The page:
A means of acquiring food favoured by survivalists and hermits that has been brought to the attention of the world at large by René Redzepi of Noma, who selfishly uses the technique to enhance the world’s best dishes and has thus convinced everyone else that it’s worth them having a go at it, too. Ollie Dabbous hasn’t helped, and nor has Simon Rogan of L’enclume, both of whom incorporate ingredients such as mugwort and medlar into their meals with pyrotechnically brilliant effect. As a result, inner-city foraging courses are now enthusiastically attended, though much of what can be found growing in towns is at best tasteless, and at worst probably highly carcinogenic.
As it sounds: champagnes produced by the same estate that owns the vineyards in which the grapes are grown. They tend to be smaller, more independent houses producing quirkier, more distinctive flavours. Favoured by the faux-foodie, who can point out the initials RM (Récoltant-Manipulant, the designation that identifies growers’ champagne) with a quiet pride when uncorking a bottle. Sparkling oenophiles can also deliver sparkling disquisitions on the artisan nature of the wine, and – crucially – to remark upon the importance of the terroir to the end product. (Acceptable comment: “The clay and chalk soils in Le Mesnil-le-Huttier have really allowed these Pinot Meunier grapes to come into their own.” Unacceptable comment: “Cor, cracking terroir on this one.”)
Spectacularly acclaimed Indian restaurant in Mayfair awarded a rarely seen five stars by the Evening Standard’s Fay Maschler, doyenne of food critics (Ollie Dabbous was another to receive the blessing). In fact, it wasn’t just Maschler who liked it: Giles Coren, Tom Parker Bowles, Grace Dent and co all turned in gushing notices in praise of the colonial-themed restaurant (the logo features polo mallets), citing the creativity and zest of chef-patron Karam Sethi’s cooking and the quality of the cocktails in the beautiful subterranean punch bar. All aspiring gastronomes are in agreement – it really is all that and a bag of venison keema naan.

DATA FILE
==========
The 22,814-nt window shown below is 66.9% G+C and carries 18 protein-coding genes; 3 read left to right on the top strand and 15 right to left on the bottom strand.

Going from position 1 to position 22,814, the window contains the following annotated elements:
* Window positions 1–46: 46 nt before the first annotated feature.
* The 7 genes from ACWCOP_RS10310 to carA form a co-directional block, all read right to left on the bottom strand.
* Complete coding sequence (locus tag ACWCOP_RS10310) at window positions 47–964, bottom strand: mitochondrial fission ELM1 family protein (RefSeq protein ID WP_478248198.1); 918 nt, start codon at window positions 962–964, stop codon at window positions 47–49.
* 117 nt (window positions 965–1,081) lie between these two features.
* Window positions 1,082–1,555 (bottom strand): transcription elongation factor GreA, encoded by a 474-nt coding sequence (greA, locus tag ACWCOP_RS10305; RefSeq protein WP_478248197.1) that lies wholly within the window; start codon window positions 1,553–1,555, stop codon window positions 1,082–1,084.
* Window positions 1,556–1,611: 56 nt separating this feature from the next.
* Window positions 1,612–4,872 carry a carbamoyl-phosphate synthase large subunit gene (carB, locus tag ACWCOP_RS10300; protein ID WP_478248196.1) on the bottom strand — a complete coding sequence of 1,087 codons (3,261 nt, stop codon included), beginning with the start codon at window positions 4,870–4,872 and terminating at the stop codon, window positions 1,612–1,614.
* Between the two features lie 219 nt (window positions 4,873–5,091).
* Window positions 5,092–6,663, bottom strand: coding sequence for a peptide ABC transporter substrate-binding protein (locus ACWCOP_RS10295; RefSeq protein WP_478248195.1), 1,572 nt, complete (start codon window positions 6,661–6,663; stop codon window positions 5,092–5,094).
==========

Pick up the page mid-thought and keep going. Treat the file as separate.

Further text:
iPad wine lists
In theory: sure. In practice: absolutely not. iPads are starting to infiltrate the culinary world, and a certain type of aspiring high-end restaurant – including the Jumeirah Carlton Rib Room, Gordon Ramsay’s Maze and umpteen places in Las Vegas – is digitising its wine lists (presumably to “optimise content” and “leverage” the “power of social”, or something). It doesn’t work. The apps are rarely intuitive and, even if they are, tend to be accompanied by an unwanted lecture from the sommelier, triumphantly explaining its groundbreaking simplicity. It’s also entirely un-British to tap in one’s selection and instantaneously beam the demand off to some panicked waiter wearing an Oculus Rift headset. It feels far more appropriate to gingerly hand the iPad back to the waiter, say, “I’ll have a bottle of that one, please,” and smile weakly. Or, in other words, what most people do with a normal menu (unless, of course, you’ve recently discovered Biodynamic wine, and have decided to drink nothing but).